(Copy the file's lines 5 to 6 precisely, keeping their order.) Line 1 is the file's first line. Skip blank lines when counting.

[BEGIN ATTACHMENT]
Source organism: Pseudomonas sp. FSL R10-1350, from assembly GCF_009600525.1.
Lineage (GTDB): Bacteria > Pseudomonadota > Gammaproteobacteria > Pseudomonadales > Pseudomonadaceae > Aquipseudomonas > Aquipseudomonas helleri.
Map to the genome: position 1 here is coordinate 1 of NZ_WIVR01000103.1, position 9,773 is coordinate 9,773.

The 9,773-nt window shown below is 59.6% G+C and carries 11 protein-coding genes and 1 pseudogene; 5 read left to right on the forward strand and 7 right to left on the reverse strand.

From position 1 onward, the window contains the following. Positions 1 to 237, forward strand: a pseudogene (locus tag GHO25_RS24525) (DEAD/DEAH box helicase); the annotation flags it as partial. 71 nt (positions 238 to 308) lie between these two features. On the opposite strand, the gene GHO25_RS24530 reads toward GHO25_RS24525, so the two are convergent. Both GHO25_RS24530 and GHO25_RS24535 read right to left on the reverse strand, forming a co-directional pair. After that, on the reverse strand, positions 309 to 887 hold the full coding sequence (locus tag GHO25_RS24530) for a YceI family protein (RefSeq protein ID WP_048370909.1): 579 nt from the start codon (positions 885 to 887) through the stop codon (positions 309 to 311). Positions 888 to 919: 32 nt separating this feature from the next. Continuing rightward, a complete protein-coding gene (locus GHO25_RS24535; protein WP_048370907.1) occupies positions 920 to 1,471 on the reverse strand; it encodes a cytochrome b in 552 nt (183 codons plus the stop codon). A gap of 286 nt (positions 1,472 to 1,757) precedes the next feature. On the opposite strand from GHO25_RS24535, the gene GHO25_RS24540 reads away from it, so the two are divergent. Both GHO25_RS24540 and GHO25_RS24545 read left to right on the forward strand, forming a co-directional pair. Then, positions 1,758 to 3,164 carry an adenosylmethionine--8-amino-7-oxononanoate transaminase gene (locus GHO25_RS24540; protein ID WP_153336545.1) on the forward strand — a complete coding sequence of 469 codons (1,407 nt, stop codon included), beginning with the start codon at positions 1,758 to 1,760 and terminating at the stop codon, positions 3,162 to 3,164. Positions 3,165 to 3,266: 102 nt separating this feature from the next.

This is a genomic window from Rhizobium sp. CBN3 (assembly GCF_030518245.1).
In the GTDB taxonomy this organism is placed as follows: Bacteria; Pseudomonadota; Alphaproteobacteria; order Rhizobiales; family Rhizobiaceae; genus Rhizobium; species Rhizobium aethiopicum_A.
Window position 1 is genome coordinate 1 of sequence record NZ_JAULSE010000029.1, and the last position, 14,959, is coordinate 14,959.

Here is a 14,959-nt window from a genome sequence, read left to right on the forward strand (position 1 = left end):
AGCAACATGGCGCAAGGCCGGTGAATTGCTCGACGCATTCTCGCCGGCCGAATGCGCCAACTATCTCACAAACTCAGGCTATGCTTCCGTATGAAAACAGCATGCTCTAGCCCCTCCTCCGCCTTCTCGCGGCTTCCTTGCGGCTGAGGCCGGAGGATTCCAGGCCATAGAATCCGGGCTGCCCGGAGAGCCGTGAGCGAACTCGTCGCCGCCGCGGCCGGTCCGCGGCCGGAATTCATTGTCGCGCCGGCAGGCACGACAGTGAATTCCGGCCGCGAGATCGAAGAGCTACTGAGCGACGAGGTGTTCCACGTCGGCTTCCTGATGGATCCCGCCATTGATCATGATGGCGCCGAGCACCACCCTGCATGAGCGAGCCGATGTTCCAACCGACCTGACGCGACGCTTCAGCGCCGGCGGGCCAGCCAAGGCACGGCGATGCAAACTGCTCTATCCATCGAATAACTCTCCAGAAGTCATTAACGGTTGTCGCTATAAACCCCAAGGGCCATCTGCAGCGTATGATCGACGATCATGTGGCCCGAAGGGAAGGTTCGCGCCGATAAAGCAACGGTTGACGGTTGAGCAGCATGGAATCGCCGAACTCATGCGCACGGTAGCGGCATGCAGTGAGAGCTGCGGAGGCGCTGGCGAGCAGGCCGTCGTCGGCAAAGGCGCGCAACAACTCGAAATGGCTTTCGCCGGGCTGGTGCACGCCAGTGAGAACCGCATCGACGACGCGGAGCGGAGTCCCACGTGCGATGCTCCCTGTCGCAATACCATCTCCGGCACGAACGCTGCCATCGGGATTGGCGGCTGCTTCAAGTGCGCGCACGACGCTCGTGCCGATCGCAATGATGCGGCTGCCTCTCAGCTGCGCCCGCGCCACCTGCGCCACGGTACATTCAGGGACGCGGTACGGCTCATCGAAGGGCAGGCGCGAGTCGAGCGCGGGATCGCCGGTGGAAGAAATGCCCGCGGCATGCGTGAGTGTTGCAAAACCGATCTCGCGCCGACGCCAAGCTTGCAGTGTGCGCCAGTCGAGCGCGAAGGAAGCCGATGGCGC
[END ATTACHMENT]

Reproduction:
From position 1 onward, the window contains the following. Positions 1 to 237, forward strand: a pseudogene (locus tag GHO25_RS24525) (DEAD/DEAH box helicase); the annotation flags it as partial. 71 nt (positions 238 to 308) lie between these two features. On the opposite strand, the gene GHO25_RS24530 reads toward GHO25_RS24525, so the two are convergent. Both GHO25_RS24530 and GHO25_RS24535 read right to left on the reverse strand, forming a co-directional pair. After that, on the reverse strand, positions 309 to 887 hold the full coding sequence (locus tag GHO25_RS24530) for a YceI family protein (RefSeq protein ID WP_048370909.1): 579 nt from the start codon (positions 885 to 887) through the stop codon (positions 309 to 311). Positions 888 to 919: 32 nt separating this feature from the next. Continuing rightward, a complete protein-coding gene (locus GHO25_RS24535; protein WP_048370907.1) occupies positions 920 to 1,471 on the reverse strand; it encodes a cytochrome b in 552 nt (183 codons plus the stop codon). A gap of 286 nt (positions 1,472 to 1,757) precedes the next feature. On the opposite strand from GHO25_RS24535, the gene GHO25_RS24540 reads away from it, so the two are divergent. Both GHO25_RS24540 and GHO25_RS24545 read left to right on the forward strand, forming a co-directional pair. Then, positions 1,758 to 3,164 carry an adenosylmethionine--8-amino-7-oxononanoate transaminase gene (locus GHO25_RS24540; protein ID WP_153336545.1) on the forward strand — a complete coding sequence of 469 codons (1,407 nt, stop codon included), beginning with the start codon at positions 1,758 to 1,760 and terminating at the stop codon, positions 3,162 to 3,164. Positions 3,165 to 3,266: 102 nt separating this feature from the next.

This is a genomic window from Rhizobium sp. CBN3 (assembly GCF_030518245.1).